There’s been a recent health fad of fitness and activity tracking devices which are conveniently found on smartphones or worn on wrists.
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On my bus ride home this week I noticed seven of the 10 people on board, myself included, were wearing a variety of trackers of different colors and designs on their wrists, including the popular Fitbit and Jawbone.
Retailers, marketers and doctors have promoted them to track movement, calories, sleep and even heart rate.
According to Psychology Today, although these devices offer some benefits, there are also some things we should know as we start to take advantage of the warmer days through walking, biking, hiking, jogging or playing Frisbee with newly popular tracking devices.
-The trackers offer a way to become aware of how we are treating our bodies.
-Many offer advice promoting nutritious and well-balanced food and water intake, a suggested 20-minute daily activity to increase our heart rates and just how much sleep we are getting each night.
-With the ability to track calorie intake including the amount of calories needed to reach a certain weight and the amount you move in a given day, these devices can act as a trigger for eating and body image disorders.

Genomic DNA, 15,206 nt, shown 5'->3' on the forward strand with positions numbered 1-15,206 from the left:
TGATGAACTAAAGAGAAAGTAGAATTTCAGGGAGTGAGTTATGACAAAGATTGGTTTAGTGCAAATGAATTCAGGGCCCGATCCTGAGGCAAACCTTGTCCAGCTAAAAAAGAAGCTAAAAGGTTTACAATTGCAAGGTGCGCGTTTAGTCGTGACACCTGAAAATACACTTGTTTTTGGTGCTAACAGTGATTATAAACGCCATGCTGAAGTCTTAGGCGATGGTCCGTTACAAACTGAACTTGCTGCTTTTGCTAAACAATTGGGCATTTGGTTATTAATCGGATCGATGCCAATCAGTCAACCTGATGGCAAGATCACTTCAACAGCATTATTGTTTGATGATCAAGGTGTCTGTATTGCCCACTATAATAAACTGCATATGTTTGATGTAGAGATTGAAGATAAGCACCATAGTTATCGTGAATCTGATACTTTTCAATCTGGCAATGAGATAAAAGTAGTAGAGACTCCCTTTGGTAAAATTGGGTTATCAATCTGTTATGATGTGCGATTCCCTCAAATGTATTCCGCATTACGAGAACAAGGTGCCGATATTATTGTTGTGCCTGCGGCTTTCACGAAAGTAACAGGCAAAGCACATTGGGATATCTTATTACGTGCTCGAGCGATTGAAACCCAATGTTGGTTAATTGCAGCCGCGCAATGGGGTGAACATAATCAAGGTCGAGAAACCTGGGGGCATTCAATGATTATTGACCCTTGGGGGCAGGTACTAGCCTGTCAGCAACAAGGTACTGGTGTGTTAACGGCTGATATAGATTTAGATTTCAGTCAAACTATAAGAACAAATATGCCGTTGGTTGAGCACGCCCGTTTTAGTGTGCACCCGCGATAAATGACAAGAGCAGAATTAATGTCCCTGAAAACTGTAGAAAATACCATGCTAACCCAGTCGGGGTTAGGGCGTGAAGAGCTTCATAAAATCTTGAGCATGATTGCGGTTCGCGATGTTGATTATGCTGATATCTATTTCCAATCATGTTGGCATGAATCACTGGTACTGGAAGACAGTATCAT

-Health is being reduced to mere numbers in these trackers, which cannot possibly convey a sense of comprehensive wellbeing.
-Every body is different; everyone processes activities, food and life differently, and should not be reduced solely to the use of a mass produced activity tracker.
It is important to realize there is more to one’s health than what is displayed on the screen, which can often be hard to realize as we become hyper-focused on these “goal” numbers the tracker presents.
Although it can be a useful tool, it is important to put the tracking device in perspective and understand it does not define our complete health. It is a tool whose purpose is to help us become aware of our bodies and how we treat them, and to help us live a more well-rounded lifestyle. However, if users are finding it is doing more harm than good, the device should be taken off or deleted.
If you need any support or counseling, contact UVM Counseling and Psychiatry Services by calling 802-656-3340.